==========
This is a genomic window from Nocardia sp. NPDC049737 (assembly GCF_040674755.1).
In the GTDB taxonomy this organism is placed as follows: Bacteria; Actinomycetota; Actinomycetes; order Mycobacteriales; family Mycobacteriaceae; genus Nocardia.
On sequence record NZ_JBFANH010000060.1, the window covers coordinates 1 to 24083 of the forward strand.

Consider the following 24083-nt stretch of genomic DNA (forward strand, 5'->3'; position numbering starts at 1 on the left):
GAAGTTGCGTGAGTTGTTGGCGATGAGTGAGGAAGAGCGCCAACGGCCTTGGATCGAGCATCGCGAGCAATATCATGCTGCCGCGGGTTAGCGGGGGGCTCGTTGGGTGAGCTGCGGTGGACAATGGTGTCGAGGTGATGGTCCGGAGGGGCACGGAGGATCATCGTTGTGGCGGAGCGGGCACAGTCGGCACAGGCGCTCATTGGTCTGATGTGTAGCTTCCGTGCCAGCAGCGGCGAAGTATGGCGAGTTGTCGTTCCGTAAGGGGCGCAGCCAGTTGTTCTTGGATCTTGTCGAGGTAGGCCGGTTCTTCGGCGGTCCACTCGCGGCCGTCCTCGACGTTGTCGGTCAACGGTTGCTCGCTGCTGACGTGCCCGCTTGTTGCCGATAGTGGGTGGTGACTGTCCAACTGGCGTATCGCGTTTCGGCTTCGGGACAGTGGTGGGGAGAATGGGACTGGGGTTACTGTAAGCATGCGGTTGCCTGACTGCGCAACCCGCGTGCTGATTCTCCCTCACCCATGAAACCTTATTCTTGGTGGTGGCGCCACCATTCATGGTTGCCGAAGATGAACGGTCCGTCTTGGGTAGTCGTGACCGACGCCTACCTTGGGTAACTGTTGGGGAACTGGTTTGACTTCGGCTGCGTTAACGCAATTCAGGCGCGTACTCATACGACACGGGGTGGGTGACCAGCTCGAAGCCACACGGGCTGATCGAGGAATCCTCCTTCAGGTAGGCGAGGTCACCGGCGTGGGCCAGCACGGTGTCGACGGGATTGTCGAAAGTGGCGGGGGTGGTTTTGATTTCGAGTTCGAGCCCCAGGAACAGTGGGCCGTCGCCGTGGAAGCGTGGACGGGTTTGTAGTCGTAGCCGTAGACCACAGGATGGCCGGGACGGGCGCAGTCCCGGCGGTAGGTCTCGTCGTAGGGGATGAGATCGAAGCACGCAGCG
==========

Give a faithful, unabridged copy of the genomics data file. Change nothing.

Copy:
This is a genomic window from Nocardia sp. NPDC049737 (assembly GCF_040674755.1).
In the GTDB taxonomy this organism is placed as follows: Bacteria; Actinomycetota; Actinomycetes; order Mycobacteriales; family Mycobacteriaceae; genus Nocardia.
On sequence record NZ_JBFANH010000060.1, the window covers coordinates 1 to 24083 of the forward strand.

Consider the following 24083-nt stretch of genomic DNA (forward strand, 5'->3'; position numbering starts at 1 on the left):
GAAGTTGCGTGAGTTGTTGGCGATGAGTGAGGAAGAGCGCCAACGGCCTTGGATCGAGCATCGCGAGCAATATCATGCTGCCGCGGGTTAGCGGGGGGCTCGTTGGGTGAGCTGCGGTGGACAATGGTGTCGAGGTGATGGTCCGGAGGGGCACGGAGGATCATCGTTGTGGCGGAGCGGGCACAGTCGGCACAGGCGCTCATTGGTCTGATGTGTAGCTTCCGTGCCAGCAGCGGCGAAGTATGGCGAGTTGTCGTTCCGTAAGGGGCGCAGCCAGTTGTTCTTGGATCTTGTCGAGGTAGGCCGGTTCTTCGGCGGTCCACTCGCGGCCGTCCTCGACGTTGTCGGTCAACGGTTGCTCGCTGCTGACGTGCCCGCTTGTTGCCGATAGTGGGTGGTGACTGTCCAACTGGCGTATCGCGTTTCGGCTTCGGGACAGTGGTGGGGAGAATGGGACTGGGGTTACTGTAAGCATGCGGTTGCCTGACTGCGCAACCCGCGTGCTGATTCTCCCTCACCCATGAAACCTTATTCTTGGTGGTGGCGCCACCATTCATGGTTGCCGAAGATGAACGGTCCGTCTTGGGTAGTCGTGACCGACGCCTACCTTGGGTAACTGTTGGGGAACTGGTTTGACTTCGGCTGCGTTAACGCAATTCAGGCGCGTACTCATACGACACGGGGTGGGTGACCAGCTCGAAGCCACACGGGCTGATCGAGGAATCCTCCTTCAGGTAGGCGAGGTCACCGGCGTGGGCCAGCACGGTGTCGACGGGATTGTCGAAAGTGGCGGGGGTGGTTTTGATTTCGAGTTCGAGCCCCAGGAACAGTGGGCCGTCGCCGTGGAAGCGTGGACGGGTTTGTAGTCGTAGCCGTAGACCACAGGATGGCCGGGACGGGCGCAGTCCCGGCGGTAGGTCTCGTCGTAGGGGATGAGATCGAAGCACGCAGCG